Dunbar says that, at this stage, he was still ignorant of some of the problems—the adverse impact of moisture, the way some of the less high-carat leaf tended to tarnish, as indeed did the silver leaf with which he occasionally experimented. At the same time, he was already beginning to feed in to the work ideas and techniques suggested by previous, more orthodox forms of artistic activity. For example, at one time he had made string drawings—"take a string, dip it in ink, drag it over the canvas." He wanted to find a technique with the same spontaneity. He found, for example, that the metal leaf surfaces were even less susceptible to being reworked than rapid drawings of the type Franz Kline had made. Since he had been making some prints, he decided to see how the new surface would respond to engraving. But here again problems arose. It was very difficult to use dry-point techniques freehand. In addition, the lines made by the engraving tool were not sufficiently visible at a distance. The solutions were complex—to use compass-drawn lines, to use a series of very fine lines close together, and to use numerous layers of clay in different colors. Though Dunbar does not make the comparison, there is an affinity here with certain aspects of traditional Japanese lacquer technique, which also discovers spontaneous effects within a very laborious and painstaking technical framework.
Dunbar also perceived that the fine clay to which the leaf was applied was itself "a very sensual material." And this encouraged him to build it up, often using rags as a foundation, then modeling paste shaped with a spatula, before applying the final coasting of metal leaf. Using a spatula to draw into the still-wet surface of the modeling paste seemed to him to offer a method equivalent to the string drawings which he had once produced—something just as free and spontaneous. In addition, as he notes, there was "a natural evolution from the modeled pieces to things which were [fully] three-dimensional".
Though the flat, engraved works sometimes make use of recognizable symbols, such as a heart, one of the striking differences between them and the modeled works is that the latter tend to be markedly more figurative. In particular, many of the modeled works, both those in relief and those fully in the round, offer allusions to the female body. The kind of body Dunbar favors is very much like that employed by de Kooning in his celebrated Women paintings— broad-hipped and deep-breasted. So here, too, there is a connection with the Abstract Expressionism Dunbar has never wholly abandoned, though he has, over the years, transformed it until its presence becomes almost unrecognizable.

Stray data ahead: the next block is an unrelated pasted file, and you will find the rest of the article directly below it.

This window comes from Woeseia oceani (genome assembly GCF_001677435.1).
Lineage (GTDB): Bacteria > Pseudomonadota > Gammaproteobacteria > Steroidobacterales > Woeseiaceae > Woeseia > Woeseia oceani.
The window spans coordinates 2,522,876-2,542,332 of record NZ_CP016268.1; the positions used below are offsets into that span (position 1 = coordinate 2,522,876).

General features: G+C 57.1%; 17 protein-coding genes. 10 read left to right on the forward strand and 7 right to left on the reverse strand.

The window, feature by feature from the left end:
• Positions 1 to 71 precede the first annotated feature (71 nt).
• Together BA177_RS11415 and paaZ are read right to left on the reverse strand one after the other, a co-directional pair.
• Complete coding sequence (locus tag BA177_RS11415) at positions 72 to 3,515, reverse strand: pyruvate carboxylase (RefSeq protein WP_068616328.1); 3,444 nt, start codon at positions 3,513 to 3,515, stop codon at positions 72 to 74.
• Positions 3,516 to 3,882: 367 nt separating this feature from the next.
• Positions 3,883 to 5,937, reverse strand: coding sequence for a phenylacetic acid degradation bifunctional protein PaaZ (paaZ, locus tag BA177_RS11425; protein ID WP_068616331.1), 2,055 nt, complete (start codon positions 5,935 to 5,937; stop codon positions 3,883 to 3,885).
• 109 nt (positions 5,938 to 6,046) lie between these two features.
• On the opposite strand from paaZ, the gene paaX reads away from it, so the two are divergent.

If one looks at ways of trying to bring the two aspects of the metal leaf works together intellectually, so that they coalesce into a whole, I think it can be done through metaphor, and through reference to the broad outline of Dunbar's biography which has been given above. The compass-drawn works, it seems to me, can be thought of as being maps or architectural plans, or better still as plans for gardens. Digging into their clay surfaces, deliberately distressing them through sanding (sometimes even by firing shotgun shells at them), Dunbar was doing a version of some of the things he did when reshaping the environs of New Orleans. The figurative works supply the more specifically human element, and transfer the idea of fecundity (so important to the physical climate of Louisiana) to a different plane.
One of the fascinating things about metal leaf is that, while it is obviously sensual and sumptuous—something that offers physical delight in a very direct, uninhibited way—it can also be withdrawn and ambiguous. For example, as the spectator changes position in relation to some of the works shown here, more particularly the flat ones, various aspects of the overall design appear, then disappear, according to the angle of view and how the light itself strikes the picture plane. These are not works from which one can extract their fullest meaning by treating them in a passive way. They demand the viewer's cooperation. It is not too much to say that we are invited to enter into a king of dance. I think they will delight visitors to the exhibition just as they delight me. Quite apart from that, they represent one of the most distinguished bodies of visual work to have been produced in New Orleans during the past few decades.